One hundred years ago today Selby Russell left Southampton for Belgium. He was part of the 47th Battalion and the next wave of young men to be thrown at the Germans in Ypres with the hope of wearing them down. The battle to occupy Polygon Wood was imminent and the third battle of Ypres, the battle of Passchendaele, or as it was termed by those who witnessed the carnage, Armageddon, yet to come.
Selby had become a dear friend of Annie and Portia Wheeler and volunteered in the office whenever he was on leave in London. A conveyancer from Brisbane, Selby was smart, capable and efficient; before he joined in 1916 he worked at the estate agency Chandler and Russell which he formed with his brother Joseph and his grandfather. Annie appreciated Selby’s assistance. Men moved about so much Annie and her team spent large amounts of time locating soldiers and sending and forwarding letters and parcels and Selby was a great help re-addressing mail. He made friends easily and knew which battalions were resting in training camps, on the move or at the front. Selby’s Rockhampton connection was his sister, Sophie Alexander and Annie corresponded with Sophie, Selby’s mother Louisa and his other sister Olive who was a nurse serving in India. Annie’s fondness for Selby was mutual. In letters home, he referred to her as “Our Darling”.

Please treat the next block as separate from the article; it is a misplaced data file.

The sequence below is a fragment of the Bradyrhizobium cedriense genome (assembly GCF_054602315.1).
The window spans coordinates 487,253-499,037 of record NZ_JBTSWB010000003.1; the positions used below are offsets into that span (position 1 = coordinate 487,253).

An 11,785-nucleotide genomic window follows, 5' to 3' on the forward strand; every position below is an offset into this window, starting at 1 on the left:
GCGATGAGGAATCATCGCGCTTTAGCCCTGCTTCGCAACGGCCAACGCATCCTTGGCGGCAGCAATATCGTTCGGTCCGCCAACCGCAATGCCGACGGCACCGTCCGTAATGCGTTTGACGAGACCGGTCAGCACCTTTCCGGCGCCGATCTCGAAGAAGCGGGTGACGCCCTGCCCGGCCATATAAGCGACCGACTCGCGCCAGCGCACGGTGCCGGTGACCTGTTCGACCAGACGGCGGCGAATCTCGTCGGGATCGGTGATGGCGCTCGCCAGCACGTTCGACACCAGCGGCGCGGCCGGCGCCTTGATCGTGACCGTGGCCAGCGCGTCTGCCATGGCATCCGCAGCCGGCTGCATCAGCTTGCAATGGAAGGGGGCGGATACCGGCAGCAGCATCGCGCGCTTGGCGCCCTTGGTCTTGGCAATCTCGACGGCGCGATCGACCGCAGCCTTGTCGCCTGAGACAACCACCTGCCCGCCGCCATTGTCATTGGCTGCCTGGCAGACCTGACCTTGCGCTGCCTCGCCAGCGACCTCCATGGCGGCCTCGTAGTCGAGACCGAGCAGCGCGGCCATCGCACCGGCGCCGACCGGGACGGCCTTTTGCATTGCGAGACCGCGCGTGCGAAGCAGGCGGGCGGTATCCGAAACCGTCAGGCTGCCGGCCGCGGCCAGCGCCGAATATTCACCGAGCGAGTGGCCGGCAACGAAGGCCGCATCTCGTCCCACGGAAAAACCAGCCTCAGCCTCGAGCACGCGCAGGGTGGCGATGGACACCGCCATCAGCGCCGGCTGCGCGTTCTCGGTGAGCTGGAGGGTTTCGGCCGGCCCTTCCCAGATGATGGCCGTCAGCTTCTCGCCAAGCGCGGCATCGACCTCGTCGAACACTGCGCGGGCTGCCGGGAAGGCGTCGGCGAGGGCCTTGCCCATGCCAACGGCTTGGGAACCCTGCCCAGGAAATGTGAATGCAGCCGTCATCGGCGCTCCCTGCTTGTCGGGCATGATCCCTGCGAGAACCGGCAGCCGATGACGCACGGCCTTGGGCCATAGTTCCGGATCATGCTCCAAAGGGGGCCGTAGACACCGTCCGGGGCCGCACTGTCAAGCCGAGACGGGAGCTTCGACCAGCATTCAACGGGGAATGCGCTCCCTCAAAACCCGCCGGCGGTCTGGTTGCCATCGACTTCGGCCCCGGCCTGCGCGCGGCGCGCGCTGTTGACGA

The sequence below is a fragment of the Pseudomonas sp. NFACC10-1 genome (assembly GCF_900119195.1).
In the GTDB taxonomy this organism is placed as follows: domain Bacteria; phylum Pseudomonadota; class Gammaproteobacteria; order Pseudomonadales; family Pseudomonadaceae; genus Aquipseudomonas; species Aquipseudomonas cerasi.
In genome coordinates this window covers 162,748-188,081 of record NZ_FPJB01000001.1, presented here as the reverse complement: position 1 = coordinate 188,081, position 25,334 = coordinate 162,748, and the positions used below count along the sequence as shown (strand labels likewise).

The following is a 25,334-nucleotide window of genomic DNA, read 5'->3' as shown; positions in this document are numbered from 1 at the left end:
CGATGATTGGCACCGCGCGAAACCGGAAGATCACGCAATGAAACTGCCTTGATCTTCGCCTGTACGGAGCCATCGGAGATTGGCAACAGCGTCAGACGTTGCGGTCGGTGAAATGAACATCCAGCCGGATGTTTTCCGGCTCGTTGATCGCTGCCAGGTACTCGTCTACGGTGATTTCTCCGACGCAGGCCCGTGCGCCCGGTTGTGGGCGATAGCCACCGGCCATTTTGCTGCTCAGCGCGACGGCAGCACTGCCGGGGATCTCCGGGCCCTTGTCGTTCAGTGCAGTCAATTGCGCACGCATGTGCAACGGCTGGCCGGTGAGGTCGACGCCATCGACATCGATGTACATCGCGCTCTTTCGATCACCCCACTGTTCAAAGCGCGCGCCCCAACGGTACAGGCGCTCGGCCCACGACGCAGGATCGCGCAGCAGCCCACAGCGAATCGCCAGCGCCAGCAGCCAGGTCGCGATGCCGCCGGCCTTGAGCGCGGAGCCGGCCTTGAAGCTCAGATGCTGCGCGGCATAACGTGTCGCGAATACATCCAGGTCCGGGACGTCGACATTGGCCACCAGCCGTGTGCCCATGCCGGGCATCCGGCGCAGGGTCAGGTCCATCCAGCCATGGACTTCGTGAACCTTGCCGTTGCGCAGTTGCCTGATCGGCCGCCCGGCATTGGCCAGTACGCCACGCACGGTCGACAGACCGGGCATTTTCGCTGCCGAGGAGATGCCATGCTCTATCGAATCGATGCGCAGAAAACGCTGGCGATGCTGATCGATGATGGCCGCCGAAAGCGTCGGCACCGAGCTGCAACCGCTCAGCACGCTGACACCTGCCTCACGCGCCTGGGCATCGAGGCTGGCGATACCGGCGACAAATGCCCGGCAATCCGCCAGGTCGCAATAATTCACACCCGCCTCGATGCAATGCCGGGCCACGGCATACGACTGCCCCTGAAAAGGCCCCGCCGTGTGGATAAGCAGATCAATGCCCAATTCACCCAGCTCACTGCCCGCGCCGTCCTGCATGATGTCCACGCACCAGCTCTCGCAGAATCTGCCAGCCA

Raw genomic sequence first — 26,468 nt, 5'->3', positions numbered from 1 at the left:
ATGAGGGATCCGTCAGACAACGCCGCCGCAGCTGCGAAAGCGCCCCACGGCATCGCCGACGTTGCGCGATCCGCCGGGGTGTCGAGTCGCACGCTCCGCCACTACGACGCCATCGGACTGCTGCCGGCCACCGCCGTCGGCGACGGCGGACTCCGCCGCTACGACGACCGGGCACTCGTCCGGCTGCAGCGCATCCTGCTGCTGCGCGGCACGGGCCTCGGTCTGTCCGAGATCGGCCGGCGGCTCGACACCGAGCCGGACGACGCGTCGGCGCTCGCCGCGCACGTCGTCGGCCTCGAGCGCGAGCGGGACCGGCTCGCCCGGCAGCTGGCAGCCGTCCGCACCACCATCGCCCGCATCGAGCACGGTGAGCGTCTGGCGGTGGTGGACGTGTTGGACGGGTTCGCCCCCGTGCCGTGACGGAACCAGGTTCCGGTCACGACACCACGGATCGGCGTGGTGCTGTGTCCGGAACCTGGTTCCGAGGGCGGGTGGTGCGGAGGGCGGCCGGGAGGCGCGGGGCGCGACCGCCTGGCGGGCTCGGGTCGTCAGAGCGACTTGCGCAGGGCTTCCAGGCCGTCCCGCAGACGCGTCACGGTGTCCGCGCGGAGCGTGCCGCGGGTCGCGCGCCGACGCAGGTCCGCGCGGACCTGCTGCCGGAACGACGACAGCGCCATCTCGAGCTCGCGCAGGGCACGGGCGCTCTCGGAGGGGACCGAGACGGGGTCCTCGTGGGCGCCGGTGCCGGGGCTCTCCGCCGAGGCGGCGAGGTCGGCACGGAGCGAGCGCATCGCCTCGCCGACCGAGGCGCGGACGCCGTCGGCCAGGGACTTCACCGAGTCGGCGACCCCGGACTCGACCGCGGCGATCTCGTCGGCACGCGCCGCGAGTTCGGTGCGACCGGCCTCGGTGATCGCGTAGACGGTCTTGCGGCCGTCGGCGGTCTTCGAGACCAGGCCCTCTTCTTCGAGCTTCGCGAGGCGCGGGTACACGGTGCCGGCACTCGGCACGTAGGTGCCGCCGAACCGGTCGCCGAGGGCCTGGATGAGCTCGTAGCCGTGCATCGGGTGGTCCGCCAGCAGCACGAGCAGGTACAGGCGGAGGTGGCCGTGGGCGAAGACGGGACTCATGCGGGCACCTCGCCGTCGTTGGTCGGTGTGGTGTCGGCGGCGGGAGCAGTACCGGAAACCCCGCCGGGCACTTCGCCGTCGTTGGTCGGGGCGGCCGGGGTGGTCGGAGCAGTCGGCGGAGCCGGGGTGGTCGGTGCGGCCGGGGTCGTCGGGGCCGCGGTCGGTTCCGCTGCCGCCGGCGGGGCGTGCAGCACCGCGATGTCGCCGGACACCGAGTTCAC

Selby’s leaving, added to the challenges of living in London in September 1917. The daily anxiety of never knowing if loved ones were safe was compounded by the scarcity and expense of food and coal and the looming winter. Gotha bombers had also reached the capital and night bombings had intensified. Annie never went to bed without her little electric torch and a stack of letters ready to take to the basement if there was an air raid.
Annie’s friend, Belle Glasgow, writing to her daughters Joan and Beth on 19th September 1917 described how unsettling the air raids had become. One night, when everything seemed quiet, they’d returned to their beds only to hear the bombers again. “I shall never forget the noise of their machines. Their engines hummed like dozens of telephone wires. It made my ears ache.” The next morning Belle learnt the hospital off the Strand had a miraculous escape. Casualties were limited because the bomb dropped on the road beside the hospital but every window in the entire street was either broken or cracked.
Meanwhile in Southampton, Selby boarded a boat for Belgium to take part in the battle that would decimate his battalion, the entire division and change his life forever.
Selby Russell’s war record has been digitised by the National Archives of Australia.
47th Battalion war diary has been digitised by the Australian War Memorial.